Eco-Friendly Toilet Paper: A Product Strategy Case Study

Josh Korr, Former Product Strategy Director

Article Categories: #Strategy, #Product

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Who Gives a Crap's great brand wasn't enough to overcome my product frustrations and keep me from switching to Reel.

I've been using eco-friendly toilet paper for about a year, since my colleague Carolyn did a great presentation on making greener purchasing choices. And while I won’t go back to wasting-the-trees toilet paper, I have since switched eco-friendly brands because of some frustrations I experienced with the first product I tried.

The dynamic of that switch is an interesting product strategy case study. Who Gives a Crap, my entry into eco-friendly paper, leans heavily into brand as a differentiator. But in the end, their great brand wasn't enough to keep me from switching to another product, Reel.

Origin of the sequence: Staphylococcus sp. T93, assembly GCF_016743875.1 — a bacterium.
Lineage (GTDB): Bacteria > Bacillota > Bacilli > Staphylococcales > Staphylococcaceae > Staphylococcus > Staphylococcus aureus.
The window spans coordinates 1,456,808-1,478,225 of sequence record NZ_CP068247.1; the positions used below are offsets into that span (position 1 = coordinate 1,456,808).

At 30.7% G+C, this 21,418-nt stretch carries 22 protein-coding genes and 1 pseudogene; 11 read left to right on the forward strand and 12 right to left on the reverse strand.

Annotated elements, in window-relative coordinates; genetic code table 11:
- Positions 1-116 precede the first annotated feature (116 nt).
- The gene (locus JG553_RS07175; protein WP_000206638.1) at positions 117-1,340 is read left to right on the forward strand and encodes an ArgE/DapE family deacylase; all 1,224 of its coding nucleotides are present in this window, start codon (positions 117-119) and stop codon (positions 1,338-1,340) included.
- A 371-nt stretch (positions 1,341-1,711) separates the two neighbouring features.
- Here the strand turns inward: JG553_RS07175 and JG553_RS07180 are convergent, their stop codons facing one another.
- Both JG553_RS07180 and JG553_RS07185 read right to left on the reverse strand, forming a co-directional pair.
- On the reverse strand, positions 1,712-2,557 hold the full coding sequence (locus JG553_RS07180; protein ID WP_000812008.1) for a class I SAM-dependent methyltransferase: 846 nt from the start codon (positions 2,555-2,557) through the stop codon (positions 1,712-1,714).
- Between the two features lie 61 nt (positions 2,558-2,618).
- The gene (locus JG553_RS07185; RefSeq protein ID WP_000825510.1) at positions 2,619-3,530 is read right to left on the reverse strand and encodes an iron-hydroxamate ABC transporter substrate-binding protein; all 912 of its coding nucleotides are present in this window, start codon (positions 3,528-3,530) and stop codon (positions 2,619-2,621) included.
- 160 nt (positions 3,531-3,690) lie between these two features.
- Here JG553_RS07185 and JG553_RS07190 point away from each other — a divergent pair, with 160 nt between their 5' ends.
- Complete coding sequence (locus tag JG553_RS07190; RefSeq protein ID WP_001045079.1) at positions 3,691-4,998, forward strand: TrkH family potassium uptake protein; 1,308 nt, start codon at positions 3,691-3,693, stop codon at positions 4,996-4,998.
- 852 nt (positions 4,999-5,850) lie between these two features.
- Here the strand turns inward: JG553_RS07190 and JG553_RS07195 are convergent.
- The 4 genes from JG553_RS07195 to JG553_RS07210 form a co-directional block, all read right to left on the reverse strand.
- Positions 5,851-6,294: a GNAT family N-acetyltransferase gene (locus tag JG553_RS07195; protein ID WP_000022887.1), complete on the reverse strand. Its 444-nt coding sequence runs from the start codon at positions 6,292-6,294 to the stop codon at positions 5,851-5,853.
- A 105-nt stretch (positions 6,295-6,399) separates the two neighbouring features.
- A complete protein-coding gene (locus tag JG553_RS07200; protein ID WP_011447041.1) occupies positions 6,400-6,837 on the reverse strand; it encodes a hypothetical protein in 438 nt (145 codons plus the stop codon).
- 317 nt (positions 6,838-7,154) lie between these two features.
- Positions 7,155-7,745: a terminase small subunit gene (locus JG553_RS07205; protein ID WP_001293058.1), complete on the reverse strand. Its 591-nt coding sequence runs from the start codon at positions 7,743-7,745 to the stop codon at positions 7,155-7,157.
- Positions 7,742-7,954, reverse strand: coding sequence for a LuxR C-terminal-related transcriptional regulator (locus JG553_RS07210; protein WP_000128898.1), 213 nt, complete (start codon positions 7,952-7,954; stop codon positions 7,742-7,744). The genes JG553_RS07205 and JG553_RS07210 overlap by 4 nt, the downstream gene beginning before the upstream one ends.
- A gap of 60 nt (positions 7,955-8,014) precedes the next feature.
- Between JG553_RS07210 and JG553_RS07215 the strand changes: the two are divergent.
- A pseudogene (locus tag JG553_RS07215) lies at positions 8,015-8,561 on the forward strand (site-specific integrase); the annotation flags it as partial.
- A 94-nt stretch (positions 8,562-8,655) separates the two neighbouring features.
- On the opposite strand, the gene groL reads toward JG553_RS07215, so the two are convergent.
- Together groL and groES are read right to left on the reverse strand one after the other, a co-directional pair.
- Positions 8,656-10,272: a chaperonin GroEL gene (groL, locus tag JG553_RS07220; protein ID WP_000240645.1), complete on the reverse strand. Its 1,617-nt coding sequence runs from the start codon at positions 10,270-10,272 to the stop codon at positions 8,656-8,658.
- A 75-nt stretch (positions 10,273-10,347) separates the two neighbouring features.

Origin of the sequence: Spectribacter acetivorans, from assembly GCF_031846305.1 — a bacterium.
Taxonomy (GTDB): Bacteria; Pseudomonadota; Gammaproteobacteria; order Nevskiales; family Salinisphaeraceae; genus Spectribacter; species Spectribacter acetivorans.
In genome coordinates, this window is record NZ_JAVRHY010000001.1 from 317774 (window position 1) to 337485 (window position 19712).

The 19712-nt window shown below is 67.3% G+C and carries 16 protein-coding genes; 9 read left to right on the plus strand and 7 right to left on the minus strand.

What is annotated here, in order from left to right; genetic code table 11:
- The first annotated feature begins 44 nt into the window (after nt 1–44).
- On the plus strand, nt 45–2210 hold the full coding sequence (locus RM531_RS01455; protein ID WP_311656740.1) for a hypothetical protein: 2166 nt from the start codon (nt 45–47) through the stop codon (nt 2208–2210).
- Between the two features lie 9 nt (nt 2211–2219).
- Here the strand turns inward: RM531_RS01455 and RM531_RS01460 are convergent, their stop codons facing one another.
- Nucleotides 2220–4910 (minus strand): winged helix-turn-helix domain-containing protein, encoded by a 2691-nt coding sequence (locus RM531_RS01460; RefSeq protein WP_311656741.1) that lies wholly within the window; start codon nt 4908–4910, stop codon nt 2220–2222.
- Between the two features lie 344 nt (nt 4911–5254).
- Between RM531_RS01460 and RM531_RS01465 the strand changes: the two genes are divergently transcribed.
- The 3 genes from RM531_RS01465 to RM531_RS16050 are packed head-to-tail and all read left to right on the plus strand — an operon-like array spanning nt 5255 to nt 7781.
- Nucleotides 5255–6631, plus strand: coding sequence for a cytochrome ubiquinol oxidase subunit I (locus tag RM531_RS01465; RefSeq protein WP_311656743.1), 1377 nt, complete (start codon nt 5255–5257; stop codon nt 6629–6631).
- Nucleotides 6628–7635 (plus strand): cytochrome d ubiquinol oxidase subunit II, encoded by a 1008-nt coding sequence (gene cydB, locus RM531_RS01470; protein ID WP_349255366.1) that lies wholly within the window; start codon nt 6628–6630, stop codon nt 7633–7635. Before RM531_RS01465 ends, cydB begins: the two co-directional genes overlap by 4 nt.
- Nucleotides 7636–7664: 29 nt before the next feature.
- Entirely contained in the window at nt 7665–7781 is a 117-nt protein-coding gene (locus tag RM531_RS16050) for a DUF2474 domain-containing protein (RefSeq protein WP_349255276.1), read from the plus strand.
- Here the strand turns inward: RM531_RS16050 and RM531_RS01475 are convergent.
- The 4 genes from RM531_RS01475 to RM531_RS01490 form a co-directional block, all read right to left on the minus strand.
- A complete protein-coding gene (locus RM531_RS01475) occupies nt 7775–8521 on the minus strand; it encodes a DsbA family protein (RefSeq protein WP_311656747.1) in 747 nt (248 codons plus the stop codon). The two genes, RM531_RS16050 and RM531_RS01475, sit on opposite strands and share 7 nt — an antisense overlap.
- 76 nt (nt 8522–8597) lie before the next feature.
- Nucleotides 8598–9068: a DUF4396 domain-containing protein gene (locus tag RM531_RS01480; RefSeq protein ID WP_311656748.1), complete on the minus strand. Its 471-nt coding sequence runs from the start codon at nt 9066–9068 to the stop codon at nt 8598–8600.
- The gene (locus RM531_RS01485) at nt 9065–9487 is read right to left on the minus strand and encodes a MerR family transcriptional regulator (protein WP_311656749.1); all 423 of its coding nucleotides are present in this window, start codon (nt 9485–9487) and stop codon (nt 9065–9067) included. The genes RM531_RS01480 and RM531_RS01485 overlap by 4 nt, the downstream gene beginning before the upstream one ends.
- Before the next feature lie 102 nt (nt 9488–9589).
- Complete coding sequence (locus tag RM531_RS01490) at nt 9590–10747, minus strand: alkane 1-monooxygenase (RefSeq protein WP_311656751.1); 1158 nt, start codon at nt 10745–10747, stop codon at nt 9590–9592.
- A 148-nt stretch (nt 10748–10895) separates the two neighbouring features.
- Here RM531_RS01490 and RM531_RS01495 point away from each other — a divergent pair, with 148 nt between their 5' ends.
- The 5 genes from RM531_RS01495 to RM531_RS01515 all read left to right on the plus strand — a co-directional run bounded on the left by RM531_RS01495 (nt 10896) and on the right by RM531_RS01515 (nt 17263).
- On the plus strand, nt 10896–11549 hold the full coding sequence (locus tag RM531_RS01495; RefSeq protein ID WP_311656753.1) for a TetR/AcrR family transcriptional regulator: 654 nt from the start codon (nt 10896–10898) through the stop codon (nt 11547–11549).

In this post, I share my experience with these two companies through a product strategy lens.

A screenshot of Who Gives a Crap's website, showing two rolls of toilet paper and the marketing copy 'Good for the planet, good for your bum.' The color palette is bright (lavender and green), and the font is bulbous and playful, evoking comic book or cartoon lettering.
A screenshot of Reel's website, showing a spa-like tableau of toilet paper rolls, high-end soap, a succulent, lotion, and a toothbrush in a nice mug, with the marketing copy 'The future of paper is here. Premium-quality, tree-free paper products.' The color palette is midnight blue and white, and the font is modern sans serif.

Eco-Friendly Toilet Paper Core Strategy

Who Gives a Crap and Reel have similar core strategies. Both offer eco-friendly toilet paper, tissues, and paper towels for the same broad customer segment: people who want to reduce environmental impact (an “emotional” or “social” customer problem, in Jobs-to-Be-Done parlance) while using toilet paper and tissues for the things one needs those for (a “functional” customer problem). Both are certified B Corporations and donate a portion of revenue or profit to nonprofits.